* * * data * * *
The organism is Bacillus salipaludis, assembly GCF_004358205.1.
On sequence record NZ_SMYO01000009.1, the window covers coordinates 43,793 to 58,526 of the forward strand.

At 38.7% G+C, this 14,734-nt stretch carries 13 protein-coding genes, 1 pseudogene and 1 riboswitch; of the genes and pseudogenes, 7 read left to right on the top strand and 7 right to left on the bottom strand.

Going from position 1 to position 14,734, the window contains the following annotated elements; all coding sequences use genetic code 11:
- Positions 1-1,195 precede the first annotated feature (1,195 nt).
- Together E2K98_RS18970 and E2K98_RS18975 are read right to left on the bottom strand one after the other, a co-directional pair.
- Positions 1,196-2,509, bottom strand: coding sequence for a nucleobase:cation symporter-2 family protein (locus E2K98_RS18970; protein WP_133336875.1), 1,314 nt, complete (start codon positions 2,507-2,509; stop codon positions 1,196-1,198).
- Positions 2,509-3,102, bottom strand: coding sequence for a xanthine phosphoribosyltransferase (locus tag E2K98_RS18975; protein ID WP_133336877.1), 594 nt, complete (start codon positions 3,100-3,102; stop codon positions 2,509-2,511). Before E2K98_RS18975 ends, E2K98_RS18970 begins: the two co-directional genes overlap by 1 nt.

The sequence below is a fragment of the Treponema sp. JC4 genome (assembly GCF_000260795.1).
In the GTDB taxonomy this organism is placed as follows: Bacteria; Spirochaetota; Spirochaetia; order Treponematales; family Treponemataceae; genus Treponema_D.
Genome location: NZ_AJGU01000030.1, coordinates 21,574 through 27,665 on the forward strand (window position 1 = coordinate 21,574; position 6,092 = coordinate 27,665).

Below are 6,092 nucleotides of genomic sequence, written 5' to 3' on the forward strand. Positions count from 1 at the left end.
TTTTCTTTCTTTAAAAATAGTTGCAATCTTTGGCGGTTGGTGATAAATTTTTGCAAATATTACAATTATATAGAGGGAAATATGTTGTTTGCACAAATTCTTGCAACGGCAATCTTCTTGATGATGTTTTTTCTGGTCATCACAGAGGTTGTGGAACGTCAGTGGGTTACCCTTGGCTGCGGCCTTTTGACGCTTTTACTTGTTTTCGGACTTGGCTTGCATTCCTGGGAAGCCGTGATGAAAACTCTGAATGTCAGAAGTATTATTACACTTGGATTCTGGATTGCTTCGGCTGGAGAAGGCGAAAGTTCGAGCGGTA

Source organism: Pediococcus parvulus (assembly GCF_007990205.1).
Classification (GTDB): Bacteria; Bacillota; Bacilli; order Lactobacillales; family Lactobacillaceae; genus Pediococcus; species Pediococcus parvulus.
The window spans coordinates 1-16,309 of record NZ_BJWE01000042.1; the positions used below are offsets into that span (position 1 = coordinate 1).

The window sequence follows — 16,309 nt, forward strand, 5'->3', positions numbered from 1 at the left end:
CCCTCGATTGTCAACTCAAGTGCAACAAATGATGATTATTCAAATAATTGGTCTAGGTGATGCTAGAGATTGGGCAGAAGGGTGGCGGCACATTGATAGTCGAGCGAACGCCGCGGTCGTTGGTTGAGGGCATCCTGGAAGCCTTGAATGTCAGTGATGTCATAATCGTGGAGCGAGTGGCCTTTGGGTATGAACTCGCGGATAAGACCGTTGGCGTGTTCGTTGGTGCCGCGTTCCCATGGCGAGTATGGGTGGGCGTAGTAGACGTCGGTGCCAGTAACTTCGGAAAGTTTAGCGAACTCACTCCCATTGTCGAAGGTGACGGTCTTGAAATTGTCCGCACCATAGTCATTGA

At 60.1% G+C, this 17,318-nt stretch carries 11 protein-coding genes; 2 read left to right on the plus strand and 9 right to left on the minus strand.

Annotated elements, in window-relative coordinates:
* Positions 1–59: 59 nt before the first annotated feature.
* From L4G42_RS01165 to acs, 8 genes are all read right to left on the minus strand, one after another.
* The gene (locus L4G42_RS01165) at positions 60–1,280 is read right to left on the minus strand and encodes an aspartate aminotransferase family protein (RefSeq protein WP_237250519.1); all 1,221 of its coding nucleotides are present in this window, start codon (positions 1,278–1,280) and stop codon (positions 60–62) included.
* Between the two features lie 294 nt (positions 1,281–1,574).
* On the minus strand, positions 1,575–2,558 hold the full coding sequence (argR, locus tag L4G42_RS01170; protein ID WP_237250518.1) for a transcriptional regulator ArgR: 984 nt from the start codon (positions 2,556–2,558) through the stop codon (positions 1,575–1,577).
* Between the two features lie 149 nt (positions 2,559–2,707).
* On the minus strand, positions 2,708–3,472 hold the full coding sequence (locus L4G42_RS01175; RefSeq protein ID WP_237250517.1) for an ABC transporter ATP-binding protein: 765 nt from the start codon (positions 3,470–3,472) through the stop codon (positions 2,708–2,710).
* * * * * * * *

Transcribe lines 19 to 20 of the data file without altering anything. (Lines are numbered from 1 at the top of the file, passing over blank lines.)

At 60.1% G+C, this 17,318-nt stretch carries 11 protein-coding genes; 2 read left to right on the plus strand and 9 right to left on the minus strand.

Annotated elements, in window-relative coordinates: